If you’ve been cooped up in your home during COVID-19 quarantines, you may be daydreaming about home improvement projects to spruce up your four walls.
For homeowners with good credit and significant home equity, a second mortgage may be an attractive — though increasingly difficult-to-get — option for financing that kitchen remodel or pool.
What Is a Second Mortgage?
Also known as a junior lien, a second mortgage is an additional loan taken out against a property that already has a primary loan (the original mortgage). What’s important to know: “[This] second loan can be drawn against the equity or the paid-off balance of the property,” says Miss-Ashley Kendrick, Esq., associate broker and attorney with Maricopa Real Estate Company in Arizona.
The term “second mortgage” refers to a home equity loan or a home equity line of credit (HELOC). They’re often used to consolidate debt, fund home improvement projects, or pay the costs of school, college and other large expenses. This type of mortgage is considered “second” because, in the event of a foreclosure, this lender would be repaid after the primary mortgage holder.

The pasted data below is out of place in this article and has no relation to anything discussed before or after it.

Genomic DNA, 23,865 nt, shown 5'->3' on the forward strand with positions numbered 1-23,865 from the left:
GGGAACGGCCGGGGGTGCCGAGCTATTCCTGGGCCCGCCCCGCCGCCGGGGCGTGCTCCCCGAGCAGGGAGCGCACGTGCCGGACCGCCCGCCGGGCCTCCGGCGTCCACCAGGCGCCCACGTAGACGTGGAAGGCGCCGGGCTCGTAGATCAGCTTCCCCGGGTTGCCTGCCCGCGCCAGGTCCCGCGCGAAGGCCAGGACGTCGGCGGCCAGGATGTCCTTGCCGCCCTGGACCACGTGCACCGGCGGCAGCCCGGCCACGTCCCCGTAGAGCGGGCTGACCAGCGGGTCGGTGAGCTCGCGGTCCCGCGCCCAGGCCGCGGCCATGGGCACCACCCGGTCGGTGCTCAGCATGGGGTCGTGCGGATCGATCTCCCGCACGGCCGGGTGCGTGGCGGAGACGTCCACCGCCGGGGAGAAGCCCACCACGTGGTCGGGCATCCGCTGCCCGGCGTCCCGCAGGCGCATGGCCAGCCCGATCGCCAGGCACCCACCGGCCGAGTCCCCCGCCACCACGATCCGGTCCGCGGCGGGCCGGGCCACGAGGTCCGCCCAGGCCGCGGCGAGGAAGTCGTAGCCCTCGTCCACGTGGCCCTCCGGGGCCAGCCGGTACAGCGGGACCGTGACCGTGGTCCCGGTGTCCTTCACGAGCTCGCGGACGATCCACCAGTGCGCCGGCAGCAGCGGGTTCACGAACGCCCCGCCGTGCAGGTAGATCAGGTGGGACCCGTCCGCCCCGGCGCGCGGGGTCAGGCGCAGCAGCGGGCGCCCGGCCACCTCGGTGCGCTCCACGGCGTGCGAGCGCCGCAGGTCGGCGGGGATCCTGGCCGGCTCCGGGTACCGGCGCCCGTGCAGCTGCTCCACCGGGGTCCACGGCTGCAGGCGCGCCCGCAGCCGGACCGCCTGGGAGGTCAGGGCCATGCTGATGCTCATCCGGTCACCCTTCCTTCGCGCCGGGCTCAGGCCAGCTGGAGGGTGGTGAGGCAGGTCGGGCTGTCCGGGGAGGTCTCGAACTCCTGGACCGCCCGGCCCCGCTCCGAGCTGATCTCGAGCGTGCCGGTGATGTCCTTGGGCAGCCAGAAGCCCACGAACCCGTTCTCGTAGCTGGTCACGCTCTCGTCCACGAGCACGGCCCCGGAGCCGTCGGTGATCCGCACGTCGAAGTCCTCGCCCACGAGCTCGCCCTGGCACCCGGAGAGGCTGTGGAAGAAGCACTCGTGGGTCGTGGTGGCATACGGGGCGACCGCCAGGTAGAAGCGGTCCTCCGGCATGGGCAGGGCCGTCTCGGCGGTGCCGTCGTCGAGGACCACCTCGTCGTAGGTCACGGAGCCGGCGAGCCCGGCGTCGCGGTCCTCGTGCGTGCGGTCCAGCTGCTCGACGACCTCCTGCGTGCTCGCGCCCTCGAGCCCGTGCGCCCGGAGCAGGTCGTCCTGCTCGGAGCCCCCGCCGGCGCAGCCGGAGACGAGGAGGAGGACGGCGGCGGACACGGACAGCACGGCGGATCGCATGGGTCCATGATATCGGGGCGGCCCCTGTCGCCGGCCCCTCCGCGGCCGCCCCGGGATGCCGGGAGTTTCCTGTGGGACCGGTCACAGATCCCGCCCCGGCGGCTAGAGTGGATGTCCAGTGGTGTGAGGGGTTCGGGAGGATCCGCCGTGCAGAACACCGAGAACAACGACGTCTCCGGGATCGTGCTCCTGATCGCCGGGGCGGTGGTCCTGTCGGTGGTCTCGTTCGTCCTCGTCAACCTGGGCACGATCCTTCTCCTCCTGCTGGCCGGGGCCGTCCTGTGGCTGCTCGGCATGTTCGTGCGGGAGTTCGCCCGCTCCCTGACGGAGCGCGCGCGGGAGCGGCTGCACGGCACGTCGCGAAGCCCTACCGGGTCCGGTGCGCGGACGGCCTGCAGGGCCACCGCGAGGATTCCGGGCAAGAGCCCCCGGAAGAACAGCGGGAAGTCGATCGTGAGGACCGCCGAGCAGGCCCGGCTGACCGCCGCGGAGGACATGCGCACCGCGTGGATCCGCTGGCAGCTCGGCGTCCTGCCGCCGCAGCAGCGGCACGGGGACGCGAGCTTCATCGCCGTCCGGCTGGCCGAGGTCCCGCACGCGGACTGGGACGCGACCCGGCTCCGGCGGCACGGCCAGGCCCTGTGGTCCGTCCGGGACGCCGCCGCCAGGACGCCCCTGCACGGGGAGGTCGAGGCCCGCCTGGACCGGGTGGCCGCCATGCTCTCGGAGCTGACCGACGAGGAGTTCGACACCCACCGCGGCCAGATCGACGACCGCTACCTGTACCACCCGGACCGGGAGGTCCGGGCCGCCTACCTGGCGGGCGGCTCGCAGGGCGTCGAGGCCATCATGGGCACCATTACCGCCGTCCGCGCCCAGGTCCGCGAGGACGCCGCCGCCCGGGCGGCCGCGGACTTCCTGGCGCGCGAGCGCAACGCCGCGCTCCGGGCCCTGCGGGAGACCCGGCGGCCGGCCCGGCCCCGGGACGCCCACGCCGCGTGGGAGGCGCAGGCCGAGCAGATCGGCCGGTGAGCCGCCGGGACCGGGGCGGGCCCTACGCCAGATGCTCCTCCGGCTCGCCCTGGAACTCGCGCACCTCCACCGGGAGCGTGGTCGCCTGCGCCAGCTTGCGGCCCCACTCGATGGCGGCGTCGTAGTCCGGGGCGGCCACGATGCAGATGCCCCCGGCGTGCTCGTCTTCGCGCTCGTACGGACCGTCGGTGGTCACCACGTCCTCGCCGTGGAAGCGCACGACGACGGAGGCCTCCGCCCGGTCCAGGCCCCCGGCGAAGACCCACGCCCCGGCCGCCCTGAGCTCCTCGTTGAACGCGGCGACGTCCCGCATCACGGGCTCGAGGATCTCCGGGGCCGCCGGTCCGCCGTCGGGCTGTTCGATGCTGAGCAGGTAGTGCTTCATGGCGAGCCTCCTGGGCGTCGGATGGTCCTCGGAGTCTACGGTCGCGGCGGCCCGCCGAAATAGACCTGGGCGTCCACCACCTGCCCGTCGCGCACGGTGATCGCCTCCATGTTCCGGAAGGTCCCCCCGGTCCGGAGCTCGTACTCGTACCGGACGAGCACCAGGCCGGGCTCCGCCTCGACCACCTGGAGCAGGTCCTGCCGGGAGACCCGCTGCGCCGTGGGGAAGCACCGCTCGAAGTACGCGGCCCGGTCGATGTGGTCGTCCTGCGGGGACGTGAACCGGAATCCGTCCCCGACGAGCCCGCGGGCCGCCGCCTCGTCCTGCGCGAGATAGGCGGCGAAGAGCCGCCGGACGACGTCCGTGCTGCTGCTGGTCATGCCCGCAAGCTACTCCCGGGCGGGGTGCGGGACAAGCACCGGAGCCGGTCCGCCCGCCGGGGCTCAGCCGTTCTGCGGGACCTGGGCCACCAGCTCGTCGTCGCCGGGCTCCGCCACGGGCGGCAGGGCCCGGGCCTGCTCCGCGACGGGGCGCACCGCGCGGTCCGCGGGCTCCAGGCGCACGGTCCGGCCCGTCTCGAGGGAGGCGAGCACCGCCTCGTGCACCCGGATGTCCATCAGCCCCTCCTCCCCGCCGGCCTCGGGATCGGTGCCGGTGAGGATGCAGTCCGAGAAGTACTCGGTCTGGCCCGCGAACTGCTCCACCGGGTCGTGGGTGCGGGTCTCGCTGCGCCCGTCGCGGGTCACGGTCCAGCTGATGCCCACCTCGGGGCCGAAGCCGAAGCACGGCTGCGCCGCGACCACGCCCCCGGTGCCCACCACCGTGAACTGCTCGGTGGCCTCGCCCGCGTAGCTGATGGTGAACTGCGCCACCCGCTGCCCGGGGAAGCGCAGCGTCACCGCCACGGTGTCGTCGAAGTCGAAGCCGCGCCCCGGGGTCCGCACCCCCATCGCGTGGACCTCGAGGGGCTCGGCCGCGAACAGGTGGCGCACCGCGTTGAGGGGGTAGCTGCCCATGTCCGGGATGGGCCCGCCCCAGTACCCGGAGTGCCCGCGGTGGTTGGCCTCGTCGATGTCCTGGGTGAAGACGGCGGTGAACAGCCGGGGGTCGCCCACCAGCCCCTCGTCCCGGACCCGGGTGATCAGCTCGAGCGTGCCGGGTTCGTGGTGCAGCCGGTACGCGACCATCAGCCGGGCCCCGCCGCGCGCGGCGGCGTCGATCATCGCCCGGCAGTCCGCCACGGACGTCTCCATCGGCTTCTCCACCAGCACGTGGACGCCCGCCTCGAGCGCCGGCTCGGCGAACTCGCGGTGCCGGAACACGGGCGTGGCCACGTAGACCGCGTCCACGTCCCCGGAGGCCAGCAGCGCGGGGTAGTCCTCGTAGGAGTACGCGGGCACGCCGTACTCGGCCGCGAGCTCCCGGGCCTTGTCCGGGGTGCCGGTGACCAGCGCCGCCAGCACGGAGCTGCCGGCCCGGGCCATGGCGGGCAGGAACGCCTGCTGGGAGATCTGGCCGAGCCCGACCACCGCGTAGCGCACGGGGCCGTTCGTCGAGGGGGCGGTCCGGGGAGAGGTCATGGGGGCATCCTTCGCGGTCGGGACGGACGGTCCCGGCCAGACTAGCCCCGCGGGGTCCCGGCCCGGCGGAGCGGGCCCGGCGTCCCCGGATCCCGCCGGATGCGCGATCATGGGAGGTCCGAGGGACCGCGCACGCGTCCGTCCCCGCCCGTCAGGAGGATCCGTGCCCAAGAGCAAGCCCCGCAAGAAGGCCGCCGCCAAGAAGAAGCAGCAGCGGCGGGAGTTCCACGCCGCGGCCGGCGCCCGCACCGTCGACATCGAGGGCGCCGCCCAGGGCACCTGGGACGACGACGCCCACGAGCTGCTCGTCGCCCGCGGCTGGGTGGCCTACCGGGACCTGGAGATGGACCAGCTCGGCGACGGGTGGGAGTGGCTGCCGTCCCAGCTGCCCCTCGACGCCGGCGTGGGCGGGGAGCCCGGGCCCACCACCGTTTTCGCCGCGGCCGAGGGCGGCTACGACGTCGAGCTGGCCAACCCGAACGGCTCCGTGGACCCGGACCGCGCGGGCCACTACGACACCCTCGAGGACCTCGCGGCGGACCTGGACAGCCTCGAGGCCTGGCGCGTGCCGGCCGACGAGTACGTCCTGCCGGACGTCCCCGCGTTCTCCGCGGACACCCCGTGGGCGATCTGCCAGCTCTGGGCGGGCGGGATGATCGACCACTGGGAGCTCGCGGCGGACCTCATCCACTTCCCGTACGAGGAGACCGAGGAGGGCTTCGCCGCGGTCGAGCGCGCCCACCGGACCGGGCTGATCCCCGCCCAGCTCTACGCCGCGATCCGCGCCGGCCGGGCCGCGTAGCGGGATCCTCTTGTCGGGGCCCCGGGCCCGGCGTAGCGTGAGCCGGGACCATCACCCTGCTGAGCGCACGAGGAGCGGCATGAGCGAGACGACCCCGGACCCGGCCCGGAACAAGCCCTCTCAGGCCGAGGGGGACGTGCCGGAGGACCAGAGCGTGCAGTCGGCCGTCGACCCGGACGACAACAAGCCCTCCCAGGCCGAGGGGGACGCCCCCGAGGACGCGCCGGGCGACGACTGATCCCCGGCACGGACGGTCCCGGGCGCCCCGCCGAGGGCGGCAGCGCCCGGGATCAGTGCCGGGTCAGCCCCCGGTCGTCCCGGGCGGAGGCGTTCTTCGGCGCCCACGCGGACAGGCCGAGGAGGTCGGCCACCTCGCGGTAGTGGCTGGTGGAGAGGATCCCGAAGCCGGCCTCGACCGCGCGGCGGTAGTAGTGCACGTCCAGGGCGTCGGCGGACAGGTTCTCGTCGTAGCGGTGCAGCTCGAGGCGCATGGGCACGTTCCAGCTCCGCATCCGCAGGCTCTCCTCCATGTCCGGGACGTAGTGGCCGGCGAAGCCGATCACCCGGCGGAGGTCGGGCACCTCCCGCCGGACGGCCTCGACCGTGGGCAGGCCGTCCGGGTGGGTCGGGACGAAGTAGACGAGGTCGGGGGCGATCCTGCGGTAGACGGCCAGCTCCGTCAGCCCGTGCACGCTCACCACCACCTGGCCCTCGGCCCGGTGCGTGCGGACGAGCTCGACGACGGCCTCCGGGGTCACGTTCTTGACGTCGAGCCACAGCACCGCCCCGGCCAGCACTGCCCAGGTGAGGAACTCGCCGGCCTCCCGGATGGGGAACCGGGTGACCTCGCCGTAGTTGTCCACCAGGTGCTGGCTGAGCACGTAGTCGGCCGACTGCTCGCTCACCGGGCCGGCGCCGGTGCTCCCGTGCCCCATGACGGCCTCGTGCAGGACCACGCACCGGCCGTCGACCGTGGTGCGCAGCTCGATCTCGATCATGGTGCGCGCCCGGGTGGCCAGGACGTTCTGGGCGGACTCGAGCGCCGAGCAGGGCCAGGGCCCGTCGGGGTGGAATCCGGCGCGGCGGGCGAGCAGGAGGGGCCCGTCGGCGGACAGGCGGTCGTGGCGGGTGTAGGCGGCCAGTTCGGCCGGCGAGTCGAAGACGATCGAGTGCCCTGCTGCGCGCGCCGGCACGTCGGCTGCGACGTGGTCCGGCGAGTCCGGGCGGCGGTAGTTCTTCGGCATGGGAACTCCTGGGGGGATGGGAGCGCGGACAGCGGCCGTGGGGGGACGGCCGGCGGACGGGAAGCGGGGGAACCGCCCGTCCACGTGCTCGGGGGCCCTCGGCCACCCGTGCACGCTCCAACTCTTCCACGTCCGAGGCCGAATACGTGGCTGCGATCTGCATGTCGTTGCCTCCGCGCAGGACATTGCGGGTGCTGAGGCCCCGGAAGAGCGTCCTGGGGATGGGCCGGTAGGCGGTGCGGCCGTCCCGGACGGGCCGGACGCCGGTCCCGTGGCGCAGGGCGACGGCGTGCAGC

How Does a Second Mortgage Work?
Second mortgages are secured loans for which your home equity — and by extension your home — are collateral, meaning you could lose your home if you default on payment. They’re attractive for homeowners because they often offer lower interest rates (as low as 3.5% for those with excellent credit) than personal loans and credit cards. “Generally, withdrawing a second mortgage on your property usually results in a slight increase in your monthly payment combined …compared to a traditional personal loan from a financial institute with a much higher interest rate and a much shorter repayment time frame,” Kendrick says. The payments you make on a second mortgage are independent of the original mortgage, so you would have to keep track of separate monthly bills.